The use of selective serotonin reuptake inhibitors (SSRIs) is rapidly growing among the general population. Researchers have identified only minimal empirical data regarding the SSRI-prescribing practices among primary care providers. The focus of this descriptive study was to explore SSRI-prescribing practices of primary care providers. Benner's (1984) Novice to Expert Model was the theoretical framework used to conduct this study. The research questions used to guide the research were as follows: What factors influence the prescribing practices of primary care providers regarding SSRIs? And what are the perceived competency levels of primary care providers in prescribing SSRIs? The research design was a nonexperimental, descriptive design. A convenience sample of all primary care providers in a rural area was utilized. Data were obtained through a self-report survey using a researcher-developed demographic survey and the Dowell Prescribing Practice Questionnaire. Data were analyzed using descriptive statistics, and content analysis was used for any open-ended questions. The sample 1 1 1 consisted of 30 primary care providers. The study found that the most prescribed antidepressants were SSRIs. Lexapro was the most often prescribed, while Luvox was the SSRI least often prescribed. Side effects were the most influential factor in choosing an SSRI. The majority of respondents do not recommend any other type of treatment before prescribing an antidepressant. Of the respondents who do prescribe another type of treatment, professional counseling and exercise were recommended most often. Overall, the majority of respondents felt very competent prescribing SSRIs as well as answering patients' questions related to SSRIs. Recommendations for further research included replication of the study with a larger, more diverse sample of primary care providers and conducting research using participants who have been prescribed an SSRI.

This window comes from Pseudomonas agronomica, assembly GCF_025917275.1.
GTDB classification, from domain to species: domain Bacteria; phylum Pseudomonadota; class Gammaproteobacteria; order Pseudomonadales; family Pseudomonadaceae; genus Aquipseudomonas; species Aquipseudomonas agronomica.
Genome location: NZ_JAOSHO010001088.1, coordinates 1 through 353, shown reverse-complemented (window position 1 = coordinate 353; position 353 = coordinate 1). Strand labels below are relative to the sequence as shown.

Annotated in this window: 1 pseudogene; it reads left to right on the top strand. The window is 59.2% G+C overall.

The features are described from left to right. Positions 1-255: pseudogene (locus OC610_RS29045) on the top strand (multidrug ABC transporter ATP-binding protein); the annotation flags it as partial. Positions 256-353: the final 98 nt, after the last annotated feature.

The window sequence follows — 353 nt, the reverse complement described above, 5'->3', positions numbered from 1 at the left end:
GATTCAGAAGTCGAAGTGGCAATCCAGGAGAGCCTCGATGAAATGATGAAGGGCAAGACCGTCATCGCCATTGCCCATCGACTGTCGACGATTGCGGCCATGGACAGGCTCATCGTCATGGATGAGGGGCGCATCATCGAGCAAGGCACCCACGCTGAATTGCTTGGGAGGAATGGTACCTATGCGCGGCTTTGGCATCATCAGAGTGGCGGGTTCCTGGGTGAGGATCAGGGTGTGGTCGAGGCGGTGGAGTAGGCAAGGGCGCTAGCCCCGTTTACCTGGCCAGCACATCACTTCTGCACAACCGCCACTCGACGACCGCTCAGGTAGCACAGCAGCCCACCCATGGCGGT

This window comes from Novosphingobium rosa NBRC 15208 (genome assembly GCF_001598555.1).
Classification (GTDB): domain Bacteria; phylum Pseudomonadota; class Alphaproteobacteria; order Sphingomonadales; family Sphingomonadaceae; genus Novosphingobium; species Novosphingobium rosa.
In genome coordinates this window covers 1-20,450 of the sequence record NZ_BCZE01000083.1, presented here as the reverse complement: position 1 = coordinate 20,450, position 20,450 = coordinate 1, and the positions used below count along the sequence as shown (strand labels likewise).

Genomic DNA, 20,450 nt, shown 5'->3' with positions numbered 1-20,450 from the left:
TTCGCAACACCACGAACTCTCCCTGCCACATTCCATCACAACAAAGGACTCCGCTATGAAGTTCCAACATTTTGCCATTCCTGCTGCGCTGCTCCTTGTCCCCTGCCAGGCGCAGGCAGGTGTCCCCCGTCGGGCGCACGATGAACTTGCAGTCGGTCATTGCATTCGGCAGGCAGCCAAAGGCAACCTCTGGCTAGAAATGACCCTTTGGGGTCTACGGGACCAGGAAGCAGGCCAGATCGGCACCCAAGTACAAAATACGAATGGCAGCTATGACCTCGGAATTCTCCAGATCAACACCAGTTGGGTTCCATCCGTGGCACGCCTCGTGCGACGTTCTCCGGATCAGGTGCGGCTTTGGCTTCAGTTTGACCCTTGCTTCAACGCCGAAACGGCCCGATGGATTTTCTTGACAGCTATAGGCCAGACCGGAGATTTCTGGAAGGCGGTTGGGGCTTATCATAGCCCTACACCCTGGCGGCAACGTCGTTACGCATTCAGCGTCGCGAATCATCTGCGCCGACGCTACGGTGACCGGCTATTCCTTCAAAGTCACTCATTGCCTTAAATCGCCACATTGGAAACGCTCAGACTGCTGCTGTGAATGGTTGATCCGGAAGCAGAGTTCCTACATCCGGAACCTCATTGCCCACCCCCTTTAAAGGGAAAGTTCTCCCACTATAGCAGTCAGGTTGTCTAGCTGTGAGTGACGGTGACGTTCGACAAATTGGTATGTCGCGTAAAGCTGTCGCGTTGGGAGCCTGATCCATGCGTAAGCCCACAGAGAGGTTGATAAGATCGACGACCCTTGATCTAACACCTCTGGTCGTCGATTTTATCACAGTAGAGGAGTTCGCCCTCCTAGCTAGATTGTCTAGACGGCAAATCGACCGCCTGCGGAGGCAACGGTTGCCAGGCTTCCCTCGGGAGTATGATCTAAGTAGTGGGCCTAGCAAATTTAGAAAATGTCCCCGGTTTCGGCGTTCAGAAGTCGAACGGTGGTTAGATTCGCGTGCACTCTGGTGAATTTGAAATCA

Master of Science in Nursing (MSN)
Dowell, Ginger, "Primary Care Providers' Prescribing Practices of Selective Serotonin Reuptake Inhibitors" (2003). MSN Research Projects. 120.